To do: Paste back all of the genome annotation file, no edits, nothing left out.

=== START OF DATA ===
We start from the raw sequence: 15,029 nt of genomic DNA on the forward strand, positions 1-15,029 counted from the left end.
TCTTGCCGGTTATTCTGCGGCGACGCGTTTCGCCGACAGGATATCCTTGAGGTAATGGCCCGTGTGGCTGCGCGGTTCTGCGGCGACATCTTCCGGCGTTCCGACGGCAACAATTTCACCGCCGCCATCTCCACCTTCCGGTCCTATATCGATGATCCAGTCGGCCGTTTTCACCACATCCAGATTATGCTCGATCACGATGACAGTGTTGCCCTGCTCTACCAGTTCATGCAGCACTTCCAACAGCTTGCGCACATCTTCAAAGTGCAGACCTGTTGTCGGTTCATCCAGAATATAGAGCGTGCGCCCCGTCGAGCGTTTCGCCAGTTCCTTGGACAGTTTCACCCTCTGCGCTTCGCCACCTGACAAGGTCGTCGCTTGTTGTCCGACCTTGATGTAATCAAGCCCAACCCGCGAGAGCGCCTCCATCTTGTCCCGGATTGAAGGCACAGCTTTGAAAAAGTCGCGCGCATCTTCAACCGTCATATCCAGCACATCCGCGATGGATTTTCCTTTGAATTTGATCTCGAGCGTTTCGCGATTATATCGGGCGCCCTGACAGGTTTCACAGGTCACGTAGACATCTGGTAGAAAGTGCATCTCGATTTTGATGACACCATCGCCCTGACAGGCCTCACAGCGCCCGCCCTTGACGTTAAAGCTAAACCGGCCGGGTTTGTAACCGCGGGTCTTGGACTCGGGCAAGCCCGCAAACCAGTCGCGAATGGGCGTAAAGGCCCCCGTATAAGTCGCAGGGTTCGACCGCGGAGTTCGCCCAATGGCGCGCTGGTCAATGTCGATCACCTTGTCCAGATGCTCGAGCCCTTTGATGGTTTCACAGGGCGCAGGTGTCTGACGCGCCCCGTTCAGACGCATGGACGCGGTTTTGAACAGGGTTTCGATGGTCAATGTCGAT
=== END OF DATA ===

We start from the raw sequence: 15,029 nt of genomic DNA on the forward strand, positions 1-15,029 counted from the left end.
TCTTGCCGGTTATTCTGCGGCGACGCGTTTCGCCGACAGGATATCCTTGAGGTAATGGCCCGTGTGGCTGCGCGGTTCTGCGGCGACATCTTCCGGCGTTCCGACGGCAACAATTTCACCGCCGCCATCTCCACCTTCCGGTCCTATATCGATGATCCAGTCGGCCGTTTTCACCACATCCAGATTATGCTCGATCACGATGACAGTGTTGCCCTGCTCTACCAGTTCATGCAGCACTTCCAACAGCTTGCGCACATCTTCAAAGTGCAGACCTGTTGTCGGTTCATCCAGAATATAGAGCGTGCGCCCCGTCGAGCGTTTCGCCAGTTCCTTGGACAGTTTCACCCTCTGCGCTTCGCCACCTGACAAGGTCGTCGCTTGTTGTCCGACCTTGATGTAATCAAGCCCAACCCGCGAGAGCGCCTCCATCTTGTCCCGGATTGAAGGCACAGCTTTGAAAAAGTCGCGCGCATCTTCAACCGTCATATCCAGCACATCCGCGATGGATTTTCCTTTGAATTTGATCTCGAGCGTTTCGCGATTATATCGGGCGCCCTGACAGGTTTCACAGGTCACGTAGACATCTGGTAGAAAGTGCATCTCGATTTTGATGACACCATCGCCCTGACAGGCCTCACAGCGCCCGCCCTTGACGTTAAAGCTAAACCGGCCGGGTTTGTAACCGCGGGTCTTGGACTCGGGCAAGCCCGCAAACCAGTCGCGAATGGGCGTAAAGGCCCCCGTATAAGTCGCAGGGTTCGACCGCGGAGTTCGCCCAATGGCGCGCTGGTCAATGTCGATCACCTTGTCCAGATGCTCGAGCCCTTTGATGGTTTCACAGGGCGCAGGTGTCTGACGCGCCCCGTTCAGACGCATGGACGCGGTTTTGAACAGGGTTTCGATGGTCAATGTCGAT